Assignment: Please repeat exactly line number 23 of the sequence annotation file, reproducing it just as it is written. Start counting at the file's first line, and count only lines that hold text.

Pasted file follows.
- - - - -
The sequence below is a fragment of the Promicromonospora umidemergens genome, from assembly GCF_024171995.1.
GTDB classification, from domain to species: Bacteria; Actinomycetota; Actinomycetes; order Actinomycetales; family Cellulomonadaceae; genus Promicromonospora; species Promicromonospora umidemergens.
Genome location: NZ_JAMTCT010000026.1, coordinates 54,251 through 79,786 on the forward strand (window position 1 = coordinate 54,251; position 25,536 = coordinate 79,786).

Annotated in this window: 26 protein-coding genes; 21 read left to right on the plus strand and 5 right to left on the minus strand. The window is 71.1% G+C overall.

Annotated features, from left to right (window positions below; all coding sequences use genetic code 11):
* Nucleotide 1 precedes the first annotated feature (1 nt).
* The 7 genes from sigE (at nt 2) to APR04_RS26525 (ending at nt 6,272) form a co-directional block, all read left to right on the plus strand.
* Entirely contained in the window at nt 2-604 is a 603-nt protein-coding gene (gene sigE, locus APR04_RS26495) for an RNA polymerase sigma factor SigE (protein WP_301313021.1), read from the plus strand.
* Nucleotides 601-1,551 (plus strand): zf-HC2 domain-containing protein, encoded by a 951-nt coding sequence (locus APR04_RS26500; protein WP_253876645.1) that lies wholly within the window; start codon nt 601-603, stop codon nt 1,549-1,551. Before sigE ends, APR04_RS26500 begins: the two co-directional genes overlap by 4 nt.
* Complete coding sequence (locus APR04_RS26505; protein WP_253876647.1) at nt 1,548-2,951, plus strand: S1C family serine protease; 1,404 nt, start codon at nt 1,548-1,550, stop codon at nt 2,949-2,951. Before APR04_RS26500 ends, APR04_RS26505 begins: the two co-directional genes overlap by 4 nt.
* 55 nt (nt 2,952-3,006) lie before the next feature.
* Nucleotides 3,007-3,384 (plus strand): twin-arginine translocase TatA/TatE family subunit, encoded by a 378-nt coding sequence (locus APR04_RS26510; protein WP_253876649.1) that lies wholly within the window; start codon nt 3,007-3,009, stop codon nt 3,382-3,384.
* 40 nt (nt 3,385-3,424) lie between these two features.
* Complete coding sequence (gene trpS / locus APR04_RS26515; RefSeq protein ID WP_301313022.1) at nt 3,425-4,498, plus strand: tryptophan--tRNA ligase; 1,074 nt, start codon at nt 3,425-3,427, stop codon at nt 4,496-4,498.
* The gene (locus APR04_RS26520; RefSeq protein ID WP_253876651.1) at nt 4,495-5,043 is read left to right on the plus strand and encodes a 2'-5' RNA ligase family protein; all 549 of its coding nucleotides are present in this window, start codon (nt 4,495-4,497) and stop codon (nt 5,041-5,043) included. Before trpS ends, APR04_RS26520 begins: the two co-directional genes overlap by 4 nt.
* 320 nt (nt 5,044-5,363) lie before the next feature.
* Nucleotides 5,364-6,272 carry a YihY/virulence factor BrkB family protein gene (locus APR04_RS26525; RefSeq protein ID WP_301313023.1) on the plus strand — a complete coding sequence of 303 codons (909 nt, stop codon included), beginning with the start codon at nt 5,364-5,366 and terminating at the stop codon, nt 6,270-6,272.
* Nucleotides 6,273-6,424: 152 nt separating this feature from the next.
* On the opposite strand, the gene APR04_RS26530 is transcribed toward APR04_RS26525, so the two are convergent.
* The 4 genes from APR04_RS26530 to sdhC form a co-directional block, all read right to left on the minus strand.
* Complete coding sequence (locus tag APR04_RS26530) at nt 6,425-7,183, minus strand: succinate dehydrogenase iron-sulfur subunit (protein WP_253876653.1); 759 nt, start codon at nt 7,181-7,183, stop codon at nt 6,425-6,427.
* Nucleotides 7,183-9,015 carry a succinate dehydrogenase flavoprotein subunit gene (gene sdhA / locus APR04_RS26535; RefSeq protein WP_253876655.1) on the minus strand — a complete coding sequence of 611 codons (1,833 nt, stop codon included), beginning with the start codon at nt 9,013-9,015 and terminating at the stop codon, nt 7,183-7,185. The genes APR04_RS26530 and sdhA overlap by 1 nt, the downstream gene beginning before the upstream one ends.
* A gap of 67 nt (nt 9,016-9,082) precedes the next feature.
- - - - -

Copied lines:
* A gap of 67 nt (nt 9,016-9,082) precedes the next feature.